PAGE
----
(Editor’s note: This web story contains strong language.)
Only 13 Republicans joined a majority of Democrats in the U.S. House to pass President Biden’s $1.2 trillion infrastructure plan.
But some of those Republicans, like Michigan Rep. Fred Upton (R-St. Joseph), are paying a price for their vote.
A GOP congressional colleague purposely released the phone numbers of Upton and the other Republicans who voted for the plan.
“We need to catch up to the rest of the world. This bill will do that.” –Michigan Rep. Fred Upton
Upton’s office then began receiving angry voicemails, several with a clearly threatening tone.
“F**king traitor. That’s what you are. You’re a f**king piece of s**t traitor,” one caller said in a voicemail released by Upton’s office. “I hope you die. I hope everybody in your f**king family dies. You f**king piece of s**t trash motherf**ker. You voted for d*****s f**king Biden? You’re stupider than he is. I hope your f**king family dies. I hope everybody in your f**king staff dies, you f**cking piece of f**cking s**t. Traitor!”
Upton says that particular message appears to have come from a caller in South Carolina, a bit ironic since both senators in that state are Republicans who supported Biden’s infrastructure package.
In fact, Upton estimates that 90% of the threatening messages come from out-of-state callers. And Upton contends that far from being “traitorous” to the GOP, the original idea for the infrastructure plan was hatched in a completely bipartisan manner led by Republican governor, Larry Hogan, who gathered lawmakers from both sides of the aisle to define infrastructure and how to pay for it.
Listen: Michigan U.S. Rep. Fred Upton on the infrastructure package and governing amid death threats.
U.S. Rep. Fred Upton (R-St. Joseph) (edited for clarity and brevity): We had a long debate as to how we should pay for it, because we didn’t want to simply add it to the debt, unlike the COVID packages that passed under both Trump and Biden. We said, “No, we want to pay for it. We don’t want to add to the debt.” So we came up with “pay fors” without raising taxes. And that was the very blueprint that passed the Senate last August, 69-30. We need infrastructure. I’m driving from Grand Rapids to Lansing and I’ve probably seen about 5,000 orange barrels along the way. We need it here in Michigan, we need it around the country. Benton Harbor, the mayor’s replacing some of the lead service lines to residences that we need to get done. And there’s $15 billion in this bill to replace lead service lines around the country. You look at China, they’ve spent more money in the last three years on infrastructure than we spent in the last 100. If we’re gonna keep up, we have supply chain needs because the ports are in tough shape. You look at our roads and highways and bridges, you look at broadband, which is a relatively new need. But certainly with COVID we know the importance of broadband, whether it’s through telemedicine or simply ordering a pizza, you got to have it in both rural as well as urban areas. I can remember, when COVID first hit, me with a number of students from Michigan State and they said don’t come back to classes. One young man from my home county said, “Well, that’s just great. We don’t have broadband where I live. What am I going to do, go to McDonald’s?” We need to catch up to the rest of the world. This bill will do that.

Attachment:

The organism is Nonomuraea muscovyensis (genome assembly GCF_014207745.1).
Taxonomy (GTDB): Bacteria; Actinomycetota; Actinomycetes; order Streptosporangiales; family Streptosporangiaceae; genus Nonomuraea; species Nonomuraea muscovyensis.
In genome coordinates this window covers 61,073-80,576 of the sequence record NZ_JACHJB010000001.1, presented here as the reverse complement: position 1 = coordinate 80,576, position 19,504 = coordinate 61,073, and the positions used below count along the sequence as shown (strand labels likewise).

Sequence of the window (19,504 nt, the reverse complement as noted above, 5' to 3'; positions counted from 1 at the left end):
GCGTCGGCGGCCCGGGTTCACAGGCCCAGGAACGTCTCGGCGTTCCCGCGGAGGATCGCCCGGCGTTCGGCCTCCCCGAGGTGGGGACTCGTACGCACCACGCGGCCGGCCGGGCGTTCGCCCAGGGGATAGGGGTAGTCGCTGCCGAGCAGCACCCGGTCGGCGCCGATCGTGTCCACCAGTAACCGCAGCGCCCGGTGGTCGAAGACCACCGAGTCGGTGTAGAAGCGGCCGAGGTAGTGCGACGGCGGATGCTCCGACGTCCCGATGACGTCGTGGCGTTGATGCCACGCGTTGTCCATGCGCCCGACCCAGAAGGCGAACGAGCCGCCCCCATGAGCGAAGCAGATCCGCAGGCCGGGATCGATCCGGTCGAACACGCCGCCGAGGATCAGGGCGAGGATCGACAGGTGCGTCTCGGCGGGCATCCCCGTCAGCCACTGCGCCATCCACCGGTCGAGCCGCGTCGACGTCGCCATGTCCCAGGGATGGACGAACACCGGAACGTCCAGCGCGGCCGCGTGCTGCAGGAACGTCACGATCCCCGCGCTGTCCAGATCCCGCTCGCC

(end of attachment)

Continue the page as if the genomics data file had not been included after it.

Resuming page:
Quinn Klinefelter, WDET News: Now you mentioned that it would not be adding to the debt. There are some of your Republican colleagues that had brought up concerns about the cost. But you’re confident that it will be all paid for?